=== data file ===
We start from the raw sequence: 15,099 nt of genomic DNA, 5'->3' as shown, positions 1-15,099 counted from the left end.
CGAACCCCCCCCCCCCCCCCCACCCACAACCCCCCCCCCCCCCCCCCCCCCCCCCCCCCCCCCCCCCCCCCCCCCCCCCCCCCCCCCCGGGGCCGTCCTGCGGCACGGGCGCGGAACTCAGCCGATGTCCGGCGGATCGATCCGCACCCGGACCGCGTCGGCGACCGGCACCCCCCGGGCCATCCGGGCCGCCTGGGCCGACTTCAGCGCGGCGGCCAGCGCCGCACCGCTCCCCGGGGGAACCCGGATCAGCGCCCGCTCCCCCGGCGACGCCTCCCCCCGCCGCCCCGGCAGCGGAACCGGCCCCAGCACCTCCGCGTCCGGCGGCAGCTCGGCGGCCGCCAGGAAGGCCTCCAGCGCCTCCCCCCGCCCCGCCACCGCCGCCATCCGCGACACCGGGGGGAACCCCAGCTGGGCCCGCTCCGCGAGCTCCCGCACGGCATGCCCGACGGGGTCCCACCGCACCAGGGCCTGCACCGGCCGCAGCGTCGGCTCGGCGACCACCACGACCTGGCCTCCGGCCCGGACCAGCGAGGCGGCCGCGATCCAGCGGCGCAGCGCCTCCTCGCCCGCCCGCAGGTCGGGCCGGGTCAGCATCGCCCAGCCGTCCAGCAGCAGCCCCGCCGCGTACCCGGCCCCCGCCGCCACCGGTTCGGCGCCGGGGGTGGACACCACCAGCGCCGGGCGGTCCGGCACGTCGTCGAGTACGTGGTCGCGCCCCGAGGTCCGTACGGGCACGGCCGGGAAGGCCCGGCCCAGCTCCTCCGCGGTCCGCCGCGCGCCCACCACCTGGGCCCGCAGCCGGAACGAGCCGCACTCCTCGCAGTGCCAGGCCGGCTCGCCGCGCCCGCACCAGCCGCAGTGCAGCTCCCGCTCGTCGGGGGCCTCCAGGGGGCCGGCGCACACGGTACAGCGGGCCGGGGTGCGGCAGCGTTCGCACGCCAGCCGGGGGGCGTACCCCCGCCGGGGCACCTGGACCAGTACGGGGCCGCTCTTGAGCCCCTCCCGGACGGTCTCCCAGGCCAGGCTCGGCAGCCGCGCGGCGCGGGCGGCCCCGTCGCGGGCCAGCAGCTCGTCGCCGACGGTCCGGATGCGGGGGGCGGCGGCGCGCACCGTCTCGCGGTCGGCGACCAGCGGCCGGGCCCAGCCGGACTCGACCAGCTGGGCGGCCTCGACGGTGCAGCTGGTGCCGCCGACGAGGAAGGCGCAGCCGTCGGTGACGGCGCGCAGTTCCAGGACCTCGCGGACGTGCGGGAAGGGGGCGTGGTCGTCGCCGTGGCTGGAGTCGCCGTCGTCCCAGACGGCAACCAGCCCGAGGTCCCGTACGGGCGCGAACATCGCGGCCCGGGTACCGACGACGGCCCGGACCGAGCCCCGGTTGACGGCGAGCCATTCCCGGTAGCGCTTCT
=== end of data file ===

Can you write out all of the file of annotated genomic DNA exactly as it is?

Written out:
We start from the raw sequence: 15,099 nt of genomic DNA, 5'->3' as shown, positions 1-15,099 counted from the left end.
CGAACCCCCCCCCCCCCCCCCACCCACAACCCCCCCCCCCCCCCCCCCCCCCCCCCCCCCCCCCCCCCCCCCCCCCCCCCCCCCCCCCGGGGCCGTCCTGCGGCACGGGCGCGGAACTCAGCCGATGTCCGGCGGATCGATCCGCACCCGGACCGCGTCGGCGACCGGCACCCCCCGGGCCATCCGGGCCGCCTGGGCCGACTTCAGCGCGGCGGCCAGCGCCGCACCGCTCCCCGGGGGAACCCGGATCAGCGCCCGCTCCCCCGGCGACGCCTCCCCCCGCCGCCCCGGCAGCGGAACCGGCCCCAGCACCTCCGCGTCCGGCGGCAGCTCGGCGGCCGCCAGGAAGGCCTCCAGCGCCTCCCCCCGCCCCGCCACCGCCGCCATCCGCGACACCGGGGGGAACCCCAGCTGGGCCCGCTCCGCGAGCTCCCGCACGGCATGCCCGACGGGGTCCCACCGCACCAGGGCCTGCACCGGCCGCAGCGTCGGCTCGGCGACCACCACGACCTGGCCTCCGGCCCGGACCAGCGAGGCGGCCGCGATCCAGCGGCGCAGCGCCTCCTCGCCCGCCCGCAGGTCGGGCCGGGTCAGCATCGCCCAGCCGTCCAGCAGCAGCCCCGCCGCGTACCCGGCCCCCGCCGCCACCGGTTCGGCGCCGGGGGTGGACACCACCAGCGCCGGGCGGTCCGGCACGTCGTCGAGTACGTGGTCGCGCCCCGAGGTCCGTACGGGCACGGCCGGGAAGGCCCGGCCCAGCTCCTCCGCGGTCCGCCGCGCGCCCACCACCTGGGCCCGCAGCCGGAACGAGCCGCACTCCTCGCAGTGCCAGGCCGGCTCGCCGCGCCCGCACCAGCCGCAGTGCAGCTCCCGCTCGTCGGGGGCCTCCAGGGGGCCGGCGCACACGGTACAGCGGGCCGGGGTGCGGCAGCGTTCGCACGCCAGCCGGGGGGCGTACCCCCGCCGGGGCACCTGGACCAGTACGGGGCCGCTCTTGAGCCCCTCCCGGACGGTCTCCCAGGCCAGGCTCGGCAGCCGCGCGGCGCGGGCGGCCCCGTCGCGGGCCAGCAGCTCGTCGCCGACGGTCCGGATGCGGGGGGCGGCGGCGCGCACCGTCTCGCGGTCGGCGACCAGCGGCCGGGCCCAGCCGGACTCGACCAGCTGGGCGGCCTCGACGGTGCAGCTGGTGCCGCCGACGAGGAAGGCGCAGCCGTCGGTGACGGCGCGCAGTTCCAGGACCTCGCGGACGTGCGGGAAGGGGGCGTGGTCGTCGCCGTGGCTGGAGTCGCCGTCGTCCCAGACGGCAACCAGCCCGAGGTCCCGTACGGGCGCGAACATCGCGGCCCGGGTACCGACGACGGCCCGGACCGAGCCCCGGTTGACGGCGAGCCATTCCCGGTAGCGCTTCT